Much has been made in recent months and years over the now not-so-new head of the Catholic Church. Pope Francis, we are told, is a reformer and a moderniser. Whilst this may be the case to a certain degree, taking LGBT rights as an example, Pope Francis endorsing the canonisation of Mother Teresa proves there is one group he is still yet to accept in his Church: women.
Growing up in the Catholic Church, I was taught to revere Mother Teresa as the embodiment of goodwill and sacrifice; she was a woman who devoted her life to making poor people better off, they told us. It was only as I started to analyse her actual effect on 3rd world countries, that I realised she was not a 'friend of the poor', but as Christopher Hitchens put it, a "friend of poverty".
It has been well documented around the globe, that the best way to free a country from the shackles of poverty is the empowerment of the 'other 50%' of its population. By giving women the right to control their own reproductive cycle through the use of contraception, they are released from the bondage of continuous childbirth and child rearing and are actuall given the chance to contribute to the growth of their own country.
Mother Teresa spent an entire lifetime campaigning against this very solution to poverty. Instead of working to reduce poverty, she was merely a passenger. Questions have also been raised about practice in her clinics. Author Susan Conroy, a woman how has worked in Teresa's 'Home of the Dying', talks about unqualified nurses and volunteers being expected to treat seriously ill people with dirty equipment. This incidentally, was backed up vehemently at the time by the editor of the Lancet.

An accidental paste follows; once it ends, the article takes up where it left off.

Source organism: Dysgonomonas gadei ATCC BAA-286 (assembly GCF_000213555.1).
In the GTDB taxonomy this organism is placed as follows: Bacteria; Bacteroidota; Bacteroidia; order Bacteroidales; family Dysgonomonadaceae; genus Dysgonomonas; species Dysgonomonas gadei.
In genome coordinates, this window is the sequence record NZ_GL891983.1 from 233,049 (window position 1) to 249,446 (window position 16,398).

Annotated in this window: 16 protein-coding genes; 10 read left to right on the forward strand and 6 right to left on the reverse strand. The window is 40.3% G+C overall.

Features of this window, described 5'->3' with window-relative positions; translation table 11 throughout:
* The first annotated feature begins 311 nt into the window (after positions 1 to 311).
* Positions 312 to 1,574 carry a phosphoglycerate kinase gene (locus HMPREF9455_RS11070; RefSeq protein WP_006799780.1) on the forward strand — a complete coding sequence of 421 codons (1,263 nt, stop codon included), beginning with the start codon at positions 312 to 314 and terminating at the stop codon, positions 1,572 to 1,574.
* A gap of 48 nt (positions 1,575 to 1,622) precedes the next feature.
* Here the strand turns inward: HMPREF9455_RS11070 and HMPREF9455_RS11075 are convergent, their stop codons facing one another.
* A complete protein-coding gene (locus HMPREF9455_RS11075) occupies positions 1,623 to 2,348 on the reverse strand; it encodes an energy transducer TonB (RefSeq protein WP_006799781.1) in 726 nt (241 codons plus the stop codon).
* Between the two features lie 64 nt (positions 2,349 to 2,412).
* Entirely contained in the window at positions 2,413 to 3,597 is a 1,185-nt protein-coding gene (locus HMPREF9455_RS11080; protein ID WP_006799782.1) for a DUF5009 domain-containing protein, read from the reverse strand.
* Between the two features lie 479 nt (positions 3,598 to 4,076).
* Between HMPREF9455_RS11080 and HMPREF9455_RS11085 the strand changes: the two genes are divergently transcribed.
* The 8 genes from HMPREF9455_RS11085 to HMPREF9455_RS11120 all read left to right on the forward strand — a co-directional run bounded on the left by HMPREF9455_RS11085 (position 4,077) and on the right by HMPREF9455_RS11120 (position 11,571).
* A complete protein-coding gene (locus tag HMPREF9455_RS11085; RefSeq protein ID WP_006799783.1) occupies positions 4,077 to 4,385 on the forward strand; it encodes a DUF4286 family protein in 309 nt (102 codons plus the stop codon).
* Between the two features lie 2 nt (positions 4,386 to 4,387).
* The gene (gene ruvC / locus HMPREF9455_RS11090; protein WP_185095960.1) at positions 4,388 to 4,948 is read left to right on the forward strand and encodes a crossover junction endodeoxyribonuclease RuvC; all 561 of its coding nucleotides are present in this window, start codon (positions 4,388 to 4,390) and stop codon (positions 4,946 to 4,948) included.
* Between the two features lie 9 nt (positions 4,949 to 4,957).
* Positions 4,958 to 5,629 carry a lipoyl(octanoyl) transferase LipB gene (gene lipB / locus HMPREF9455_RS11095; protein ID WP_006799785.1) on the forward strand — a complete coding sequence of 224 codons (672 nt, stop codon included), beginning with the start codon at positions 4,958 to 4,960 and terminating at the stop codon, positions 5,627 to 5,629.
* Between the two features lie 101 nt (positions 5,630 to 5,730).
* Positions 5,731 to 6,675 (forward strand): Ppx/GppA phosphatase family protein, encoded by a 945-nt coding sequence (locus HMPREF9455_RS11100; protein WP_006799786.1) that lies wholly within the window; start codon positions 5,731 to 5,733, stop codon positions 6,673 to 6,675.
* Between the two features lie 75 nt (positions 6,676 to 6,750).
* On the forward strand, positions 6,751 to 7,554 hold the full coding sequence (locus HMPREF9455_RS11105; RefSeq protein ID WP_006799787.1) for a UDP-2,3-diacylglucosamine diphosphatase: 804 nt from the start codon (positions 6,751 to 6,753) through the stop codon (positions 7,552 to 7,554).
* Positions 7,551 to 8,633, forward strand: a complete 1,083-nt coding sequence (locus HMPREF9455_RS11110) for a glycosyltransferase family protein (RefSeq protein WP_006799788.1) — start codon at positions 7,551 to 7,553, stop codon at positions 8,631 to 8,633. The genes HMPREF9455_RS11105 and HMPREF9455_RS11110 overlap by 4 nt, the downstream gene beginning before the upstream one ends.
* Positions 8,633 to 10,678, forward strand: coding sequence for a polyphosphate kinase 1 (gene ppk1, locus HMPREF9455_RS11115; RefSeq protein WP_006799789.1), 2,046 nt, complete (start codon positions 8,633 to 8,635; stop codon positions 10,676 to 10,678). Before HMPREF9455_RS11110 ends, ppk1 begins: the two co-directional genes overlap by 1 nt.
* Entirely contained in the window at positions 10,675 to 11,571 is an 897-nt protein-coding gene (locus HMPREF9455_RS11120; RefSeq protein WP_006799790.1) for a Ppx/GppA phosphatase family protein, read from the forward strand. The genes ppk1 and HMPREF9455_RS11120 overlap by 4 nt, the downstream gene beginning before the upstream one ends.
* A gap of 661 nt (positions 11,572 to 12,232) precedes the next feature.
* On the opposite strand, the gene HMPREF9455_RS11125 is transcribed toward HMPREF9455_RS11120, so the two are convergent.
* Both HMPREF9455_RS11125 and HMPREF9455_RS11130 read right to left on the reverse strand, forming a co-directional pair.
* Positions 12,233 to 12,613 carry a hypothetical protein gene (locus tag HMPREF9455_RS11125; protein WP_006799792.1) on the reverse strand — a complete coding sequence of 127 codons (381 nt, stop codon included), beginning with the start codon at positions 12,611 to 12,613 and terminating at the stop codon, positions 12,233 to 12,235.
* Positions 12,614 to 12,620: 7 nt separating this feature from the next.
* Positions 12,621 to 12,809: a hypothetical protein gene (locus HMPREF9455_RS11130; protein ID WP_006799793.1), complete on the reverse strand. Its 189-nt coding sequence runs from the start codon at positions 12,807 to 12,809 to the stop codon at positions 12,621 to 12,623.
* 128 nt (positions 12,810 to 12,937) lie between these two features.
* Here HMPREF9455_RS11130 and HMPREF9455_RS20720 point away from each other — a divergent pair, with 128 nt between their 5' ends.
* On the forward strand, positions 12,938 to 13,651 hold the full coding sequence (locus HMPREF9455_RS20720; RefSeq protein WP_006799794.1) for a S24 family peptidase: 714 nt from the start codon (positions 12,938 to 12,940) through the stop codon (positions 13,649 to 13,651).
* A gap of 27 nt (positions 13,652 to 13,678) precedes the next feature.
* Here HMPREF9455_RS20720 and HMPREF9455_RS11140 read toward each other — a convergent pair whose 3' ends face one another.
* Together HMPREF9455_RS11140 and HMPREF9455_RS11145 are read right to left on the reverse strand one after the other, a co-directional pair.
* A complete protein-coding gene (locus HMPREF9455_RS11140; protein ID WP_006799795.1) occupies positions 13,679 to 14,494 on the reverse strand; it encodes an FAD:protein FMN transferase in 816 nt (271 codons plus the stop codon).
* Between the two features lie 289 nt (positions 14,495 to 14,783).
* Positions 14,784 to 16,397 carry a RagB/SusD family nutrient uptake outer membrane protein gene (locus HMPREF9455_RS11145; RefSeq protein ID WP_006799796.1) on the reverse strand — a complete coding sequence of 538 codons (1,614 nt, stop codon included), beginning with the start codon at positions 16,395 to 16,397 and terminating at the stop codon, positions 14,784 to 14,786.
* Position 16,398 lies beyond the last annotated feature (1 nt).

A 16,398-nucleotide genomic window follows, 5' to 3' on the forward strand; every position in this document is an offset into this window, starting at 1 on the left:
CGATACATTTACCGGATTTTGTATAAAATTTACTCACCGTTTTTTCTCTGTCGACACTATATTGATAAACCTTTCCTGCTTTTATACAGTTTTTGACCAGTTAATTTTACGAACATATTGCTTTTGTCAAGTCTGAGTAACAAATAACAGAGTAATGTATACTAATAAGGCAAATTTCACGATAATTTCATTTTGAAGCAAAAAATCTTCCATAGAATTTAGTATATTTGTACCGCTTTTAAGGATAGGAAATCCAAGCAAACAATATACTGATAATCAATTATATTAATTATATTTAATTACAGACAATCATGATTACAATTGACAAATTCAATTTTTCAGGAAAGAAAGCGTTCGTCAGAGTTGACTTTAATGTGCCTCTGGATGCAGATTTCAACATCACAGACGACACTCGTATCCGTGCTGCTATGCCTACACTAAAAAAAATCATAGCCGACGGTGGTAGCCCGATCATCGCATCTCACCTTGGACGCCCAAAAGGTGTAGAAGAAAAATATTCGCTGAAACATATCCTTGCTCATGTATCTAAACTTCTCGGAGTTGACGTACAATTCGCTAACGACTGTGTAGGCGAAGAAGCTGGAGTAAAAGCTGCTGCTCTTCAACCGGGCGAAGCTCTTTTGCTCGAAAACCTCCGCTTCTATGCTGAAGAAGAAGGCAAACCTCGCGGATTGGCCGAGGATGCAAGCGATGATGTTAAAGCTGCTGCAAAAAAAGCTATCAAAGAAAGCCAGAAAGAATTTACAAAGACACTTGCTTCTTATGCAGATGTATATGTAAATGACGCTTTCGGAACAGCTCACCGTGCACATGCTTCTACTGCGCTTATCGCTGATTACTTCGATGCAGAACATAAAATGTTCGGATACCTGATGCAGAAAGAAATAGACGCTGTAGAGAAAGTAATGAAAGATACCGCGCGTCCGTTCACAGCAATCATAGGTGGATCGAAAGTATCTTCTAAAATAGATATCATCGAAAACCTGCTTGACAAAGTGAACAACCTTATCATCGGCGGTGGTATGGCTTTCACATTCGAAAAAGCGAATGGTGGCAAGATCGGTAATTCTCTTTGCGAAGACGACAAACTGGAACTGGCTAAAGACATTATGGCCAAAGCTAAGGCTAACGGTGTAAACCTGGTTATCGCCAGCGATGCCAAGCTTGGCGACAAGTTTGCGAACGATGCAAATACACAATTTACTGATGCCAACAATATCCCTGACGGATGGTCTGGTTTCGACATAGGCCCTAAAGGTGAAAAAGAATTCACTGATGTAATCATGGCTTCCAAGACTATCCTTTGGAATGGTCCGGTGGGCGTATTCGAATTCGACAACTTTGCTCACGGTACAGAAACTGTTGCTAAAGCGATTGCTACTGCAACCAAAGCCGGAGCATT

I hope that isn't misconstrued as an attack on religion. Like I said, I grew up in the Catholic Church and half of my family is of that persuasion. What people believe is of no interest to me, nor should it be, for their sake and mine. What is of interest to me, however, is the substitution of medical care for religion, and for me, Mother Teresa strayed far too close to that line.
And while it may seem pernickety to call out the Pope on the canonisation of Mother Teresa on the backdrop of all the great things he has done to advance the Church, I do think this endorsement is indicative of a wider problem that still holds strong in the Church.
Less than two years ago, on a trip to the Philippines, a country that is desperately trying to navigate its way out of poverty and violence, Pope Francis reaffirmed the Catholic Church's official stance on contraception. Whether he means it to be or not, and I'm almost certain he doesn't, this is an attack on both women and a struggling nation.
So to all the people toasting to Pope Francis and all the great things he has done for the Church, myself very much included, it's worth reserving some caution for the people who are still being left behind by this notoriously troubled institution. It's going to take a lot more than some LGBT-friendly comments to undo all of the damage that has been done by the Vatican, so let's keep the pressure on.
It's the Church's risk to take - modernise your stance on women and contraception or risk finally becoming irrelevant. Then the rest of us will get on with emancipating the 'other 50%' from the shackles of your history.
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